XML: the next frontier.
The Extensible Markup Language (XML) was created to describe data. It was created by the XML Working Group, a group endorsed by the World Wide Web Consortium. The W3C is the same group that created and maintains the HTML standard. Although the W3C provided XML as a tool for us to describe data, it only meets us halfway. It is our task to create either a Document Type Definition (DTD) or an XML Schema to standardize the definition of our data.
You may wonder how this affects associations. Ask yourself these questions: When you chose your association management software, how difficult was it to migrate your existing data into the new AMS? If you import any of your member data into other applications (such as the Web), how difficult is it to synchronize the data? By having a standardized data definition, data migration and synchronization tasks are simplified. This will result in significant cost savings to associations.
But who will create the DTD? To ensure universal acceptance, a community of association professionals and vendors must work together to create the data definition. The Association Data Standards Consortium was created last year to do just that. The objectives of the ADSC are to create standards, specifications, and business practices to improve electronic business for associations and the businesses that serve them. Their definition of association is general--it includes trade associations, nonprofits, foundations, and other member-centric organizations, such as chambers of commerce. The standards the ADSC creates will be available free of charge to the association community. At that time, it will be important for the ADSC to pressure the vendors to adopt and adhere to the standards.
XML will play an important role within your constituency as well. Your members may have already begun the process of creating their own data definitions. Some of the early adopters were the chemical and mathematical industries. In these industries, defining a way to communicate complex formulas electronically was a real issue. Other industries, such as the medical industry, have established definitions to improve the electronic transmission of their data. If the industry that your association serves hasn't already done so, you should encourage your members to create a forum to establish and promote XML data standards within your industry.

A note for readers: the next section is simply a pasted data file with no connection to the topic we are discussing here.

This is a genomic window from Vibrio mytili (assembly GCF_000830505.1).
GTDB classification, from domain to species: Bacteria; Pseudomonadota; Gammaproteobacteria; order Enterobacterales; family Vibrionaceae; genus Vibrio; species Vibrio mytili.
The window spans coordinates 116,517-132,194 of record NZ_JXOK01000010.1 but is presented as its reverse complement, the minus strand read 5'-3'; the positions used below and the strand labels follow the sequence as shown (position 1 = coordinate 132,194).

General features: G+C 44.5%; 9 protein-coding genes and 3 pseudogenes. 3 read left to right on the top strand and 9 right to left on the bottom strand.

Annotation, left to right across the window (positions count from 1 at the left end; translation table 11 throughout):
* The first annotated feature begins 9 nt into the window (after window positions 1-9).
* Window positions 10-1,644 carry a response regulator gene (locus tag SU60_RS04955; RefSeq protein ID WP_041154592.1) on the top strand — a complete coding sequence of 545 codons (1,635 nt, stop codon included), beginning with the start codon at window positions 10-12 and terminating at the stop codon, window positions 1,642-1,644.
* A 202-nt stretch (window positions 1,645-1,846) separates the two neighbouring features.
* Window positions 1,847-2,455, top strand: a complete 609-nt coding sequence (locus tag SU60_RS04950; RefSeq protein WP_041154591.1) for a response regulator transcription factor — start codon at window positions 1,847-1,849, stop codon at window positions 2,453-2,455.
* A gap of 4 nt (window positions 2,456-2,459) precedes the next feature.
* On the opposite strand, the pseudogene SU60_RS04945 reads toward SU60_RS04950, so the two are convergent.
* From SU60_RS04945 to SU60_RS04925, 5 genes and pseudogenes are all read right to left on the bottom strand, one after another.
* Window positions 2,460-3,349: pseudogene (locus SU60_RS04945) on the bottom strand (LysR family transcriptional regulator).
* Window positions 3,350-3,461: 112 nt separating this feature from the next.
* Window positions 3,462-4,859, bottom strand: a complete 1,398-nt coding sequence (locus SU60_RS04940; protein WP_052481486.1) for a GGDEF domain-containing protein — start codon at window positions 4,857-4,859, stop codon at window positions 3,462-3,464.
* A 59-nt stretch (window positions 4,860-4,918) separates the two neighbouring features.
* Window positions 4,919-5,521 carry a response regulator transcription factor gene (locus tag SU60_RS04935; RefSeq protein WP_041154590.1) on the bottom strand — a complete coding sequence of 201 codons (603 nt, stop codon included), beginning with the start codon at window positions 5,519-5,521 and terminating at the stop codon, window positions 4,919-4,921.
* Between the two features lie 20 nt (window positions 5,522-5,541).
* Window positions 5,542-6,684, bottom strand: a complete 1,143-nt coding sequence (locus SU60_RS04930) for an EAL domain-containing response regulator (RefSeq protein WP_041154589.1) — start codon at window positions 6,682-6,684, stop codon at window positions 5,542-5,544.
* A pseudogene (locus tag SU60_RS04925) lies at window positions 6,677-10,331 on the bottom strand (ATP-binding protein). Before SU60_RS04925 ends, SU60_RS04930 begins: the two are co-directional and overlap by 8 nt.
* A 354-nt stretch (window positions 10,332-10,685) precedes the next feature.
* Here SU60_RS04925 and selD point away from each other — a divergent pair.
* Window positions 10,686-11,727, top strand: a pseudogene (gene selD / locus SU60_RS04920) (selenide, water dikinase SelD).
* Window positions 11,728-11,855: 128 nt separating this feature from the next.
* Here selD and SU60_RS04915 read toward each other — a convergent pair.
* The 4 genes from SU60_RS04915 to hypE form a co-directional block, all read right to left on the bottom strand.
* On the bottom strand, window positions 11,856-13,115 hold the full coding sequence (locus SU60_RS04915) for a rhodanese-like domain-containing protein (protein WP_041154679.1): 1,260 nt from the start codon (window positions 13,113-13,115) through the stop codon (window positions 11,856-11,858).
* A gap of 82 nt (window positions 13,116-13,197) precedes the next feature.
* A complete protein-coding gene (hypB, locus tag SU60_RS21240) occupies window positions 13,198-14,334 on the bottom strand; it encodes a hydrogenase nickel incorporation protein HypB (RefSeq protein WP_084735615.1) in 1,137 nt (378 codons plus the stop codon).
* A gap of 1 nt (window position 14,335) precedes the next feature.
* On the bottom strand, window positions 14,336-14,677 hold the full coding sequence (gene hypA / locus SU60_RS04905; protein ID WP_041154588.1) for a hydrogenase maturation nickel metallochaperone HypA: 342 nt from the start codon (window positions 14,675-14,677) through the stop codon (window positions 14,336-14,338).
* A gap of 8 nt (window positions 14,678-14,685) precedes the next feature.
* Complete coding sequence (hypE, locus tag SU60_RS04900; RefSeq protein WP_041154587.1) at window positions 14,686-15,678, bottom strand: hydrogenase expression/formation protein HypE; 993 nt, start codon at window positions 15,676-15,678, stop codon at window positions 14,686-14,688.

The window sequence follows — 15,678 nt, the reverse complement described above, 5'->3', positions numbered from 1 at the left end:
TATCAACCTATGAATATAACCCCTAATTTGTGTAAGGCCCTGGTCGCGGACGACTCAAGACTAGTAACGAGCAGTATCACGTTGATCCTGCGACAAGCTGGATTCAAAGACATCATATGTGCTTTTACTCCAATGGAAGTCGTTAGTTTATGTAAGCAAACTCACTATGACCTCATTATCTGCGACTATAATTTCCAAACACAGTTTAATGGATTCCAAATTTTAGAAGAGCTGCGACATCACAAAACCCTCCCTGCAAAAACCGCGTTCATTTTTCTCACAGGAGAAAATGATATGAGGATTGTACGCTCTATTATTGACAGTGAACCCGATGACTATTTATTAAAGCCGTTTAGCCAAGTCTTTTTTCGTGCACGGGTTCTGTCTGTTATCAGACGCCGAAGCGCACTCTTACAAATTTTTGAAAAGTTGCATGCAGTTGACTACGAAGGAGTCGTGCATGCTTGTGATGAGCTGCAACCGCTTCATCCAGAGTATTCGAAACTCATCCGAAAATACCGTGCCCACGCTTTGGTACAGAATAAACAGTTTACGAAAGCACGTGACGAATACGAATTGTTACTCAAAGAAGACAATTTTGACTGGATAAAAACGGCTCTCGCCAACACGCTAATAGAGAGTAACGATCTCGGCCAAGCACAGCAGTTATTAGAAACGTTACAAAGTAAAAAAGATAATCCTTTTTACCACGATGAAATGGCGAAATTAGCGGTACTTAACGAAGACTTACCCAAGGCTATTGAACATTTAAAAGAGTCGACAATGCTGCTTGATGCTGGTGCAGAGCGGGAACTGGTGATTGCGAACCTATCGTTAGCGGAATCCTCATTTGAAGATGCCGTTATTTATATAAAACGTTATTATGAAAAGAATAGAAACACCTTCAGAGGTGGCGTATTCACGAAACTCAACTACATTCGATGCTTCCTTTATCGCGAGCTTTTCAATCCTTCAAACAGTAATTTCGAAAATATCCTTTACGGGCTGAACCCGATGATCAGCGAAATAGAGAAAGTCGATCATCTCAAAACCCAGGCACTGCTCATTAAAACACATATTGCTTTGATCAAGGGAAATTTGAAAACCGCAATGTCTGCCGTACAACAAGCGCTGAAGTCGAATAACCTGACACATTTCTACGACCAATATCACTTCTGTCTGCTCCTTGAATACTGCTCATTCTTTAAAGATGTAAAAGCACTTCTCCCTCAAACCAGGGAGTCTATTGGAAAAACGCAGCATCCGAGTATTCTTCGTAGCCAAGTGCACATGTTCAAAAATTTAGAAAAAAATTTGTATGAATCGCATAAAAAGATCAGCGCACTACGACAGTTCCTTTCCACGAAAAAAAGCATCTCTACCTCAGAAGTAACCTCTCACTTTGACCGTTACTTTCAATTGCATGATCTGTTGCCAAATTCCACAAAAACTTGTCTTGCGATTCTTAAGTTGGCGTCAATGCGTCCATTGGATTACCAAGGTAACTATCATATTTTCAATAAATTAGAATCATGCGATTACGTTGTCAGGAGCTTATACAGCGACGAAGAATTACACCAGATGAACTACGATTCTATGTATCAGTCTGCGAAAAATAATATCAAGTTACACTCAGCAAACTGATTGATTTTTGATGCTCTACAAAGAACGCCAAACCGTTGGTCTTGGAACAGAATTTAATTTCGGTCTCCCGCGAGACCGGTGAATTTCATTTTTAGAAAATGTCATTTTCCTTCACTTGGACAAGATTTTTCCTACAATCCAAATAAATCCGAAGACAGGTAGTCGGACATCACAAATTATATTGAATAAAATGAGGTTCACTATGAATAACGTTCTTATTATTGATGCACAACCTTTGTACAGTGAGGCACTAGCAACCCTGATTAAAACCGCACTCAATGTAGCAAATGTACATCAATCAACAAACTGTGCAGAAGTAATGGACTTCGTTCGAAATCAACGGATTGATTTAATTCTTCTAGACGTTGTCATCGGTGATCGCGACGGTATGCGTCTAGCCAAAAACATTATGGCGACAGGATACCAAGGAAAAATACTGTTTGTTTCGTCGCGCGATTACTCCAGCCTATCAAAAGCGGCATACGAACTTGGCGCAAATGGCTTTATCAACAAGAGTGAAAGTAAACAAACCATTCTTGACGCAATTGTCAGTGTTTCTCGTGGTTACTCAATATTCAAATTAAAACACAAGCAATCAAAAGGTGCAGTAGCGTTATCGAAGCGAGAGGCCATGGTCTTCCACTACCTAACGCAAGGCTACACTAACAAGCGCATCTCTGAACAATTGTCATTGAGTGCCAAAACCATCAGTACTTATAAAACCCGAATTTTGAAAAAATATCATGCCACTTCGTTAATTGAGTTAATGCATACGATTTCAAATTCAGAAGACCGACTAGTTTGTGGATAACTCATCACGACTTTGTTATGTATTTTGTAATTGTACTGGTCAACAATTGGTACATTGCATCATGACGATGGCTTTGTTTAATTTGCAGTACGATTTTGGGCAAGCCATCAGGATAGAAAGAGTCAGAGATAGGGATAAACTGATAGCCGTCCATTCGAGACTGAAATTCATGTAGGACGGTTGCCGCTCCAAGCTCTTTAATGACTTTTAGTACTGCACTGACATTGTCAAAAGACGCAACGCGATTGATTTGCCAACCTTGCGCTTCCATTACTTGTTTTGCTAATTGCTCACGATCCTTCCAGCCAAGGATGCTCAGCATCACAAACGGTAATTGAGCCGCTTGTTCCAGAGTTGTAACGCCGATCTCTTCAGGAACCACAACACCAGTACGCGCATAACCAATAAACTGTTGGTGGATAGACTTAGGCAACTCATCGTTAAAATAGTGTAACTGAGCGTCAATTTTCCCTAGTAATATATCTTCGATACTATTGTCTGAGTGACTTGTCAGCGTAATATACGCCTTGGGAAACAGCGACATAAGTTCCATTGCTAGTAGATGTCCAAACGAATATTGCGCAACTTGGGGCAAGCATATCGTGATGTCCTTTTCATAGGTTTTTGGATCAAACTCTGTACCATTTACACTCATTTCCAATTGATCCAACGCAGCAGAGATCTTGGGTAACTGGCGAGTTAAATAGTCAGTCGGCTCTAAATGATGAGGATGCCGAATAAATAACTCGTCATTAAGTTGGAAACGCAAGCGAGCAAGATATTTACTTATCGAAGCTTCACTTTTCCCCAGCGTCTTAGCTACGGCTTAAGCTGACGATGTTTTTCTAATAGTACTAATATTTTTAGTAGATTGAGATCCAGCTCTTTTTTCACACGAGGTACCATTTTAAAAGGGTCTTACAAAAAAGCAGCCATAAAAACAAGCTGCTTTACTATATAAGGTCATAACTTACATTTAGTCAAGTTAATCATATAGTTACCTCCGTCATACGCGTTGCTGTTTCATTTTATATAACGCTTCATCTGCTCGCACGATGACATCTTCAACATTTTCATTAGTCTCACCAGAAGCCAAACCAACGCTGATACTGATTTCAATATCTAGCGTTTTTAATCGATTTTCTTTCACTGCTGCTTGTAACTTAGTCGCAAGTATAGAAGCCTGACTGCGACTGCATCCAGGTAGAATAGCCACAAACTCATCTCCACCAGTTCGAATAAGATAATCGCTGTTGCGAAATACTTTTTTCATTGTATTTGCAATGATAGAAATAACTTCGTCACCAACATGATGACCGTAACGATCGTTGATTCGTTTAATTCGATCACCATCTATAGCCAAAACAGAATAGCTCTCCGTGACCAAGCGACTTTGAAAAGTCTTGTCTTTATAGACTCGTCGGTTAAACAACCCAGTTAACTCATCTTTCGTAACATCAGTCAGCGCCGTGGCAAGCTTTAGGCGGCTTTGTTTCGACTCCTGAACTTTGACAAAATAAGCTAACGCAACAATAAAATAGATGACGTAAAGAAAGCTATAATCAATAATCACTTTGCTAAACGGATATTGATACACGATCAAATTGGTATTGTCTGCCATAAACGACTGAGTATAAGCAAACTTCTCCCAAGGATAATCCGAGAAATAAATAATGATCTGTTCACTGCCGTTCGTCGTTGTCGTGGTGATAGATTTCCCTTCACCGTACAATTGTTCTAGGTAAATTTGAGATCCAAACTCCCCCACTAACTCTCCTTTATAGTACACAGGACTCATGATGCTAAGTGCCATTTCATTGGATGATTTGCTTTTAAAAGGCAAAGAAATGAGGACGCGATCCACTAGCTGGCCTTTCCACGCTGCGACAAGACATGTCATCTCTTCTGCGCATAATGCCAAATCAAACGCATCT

You may already be using XML within your organization without realizing it. Behind the scenes, software developers have used XML to provide a greater degree of interoperability within software applications. XML has improved the software we already have and has given us the ability to create exciting new technologies as well. XML is the cornerstone of Web services. XHMTL, the next generation of HTML, uses XML to standardize the definition and use of markup tags in HTML.
Whether you realized it or not, XML has already influenced the way many software applications handle information. Although we have already begun to see its benefits, this is just the tip of the iceberg. Because of the ADSC and the standards it will create, we will soon enjoy major enhancements in the way we store and communicate our data electronically. I recommend that you support ADSC, or at least keep a close eye on its progress. Our future is in its hands.
For links to ADSC and other XML-related information, visit PragmatiQ's Web site at www.pragmatiq.com.
Woody Medina is the president of PragmatiQ, Silver Spring, Maryland. E-mail: email@example.com.
PragmatiQ specializes in creating custom Web and database applications for associations and nonprofits. By partnering with our clients in the development process, we are able to provide tailored solutions that both exceed expectations and stay within budget.
Our certified technical staff is highly experienced in creating complex Web applications using virtually any development platform--Microsoft (IIS, ASP, SQL Server, .NET) or open source (Apache, PHP, MySQL). As a result, we are able to leverage the systems that our clients have in house instead of forcing them to purchase expensive new hardware.
Woody Medina, President PragmatiQ Inc.
817 Silver Spring Ave., Suite 305 A
Silver Spring, MD 20910
301-770-2029; fax: 301-770-2866
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|Title Annotation:||TECH TOOL KIT|
|Date:||Apr 1, 2005|
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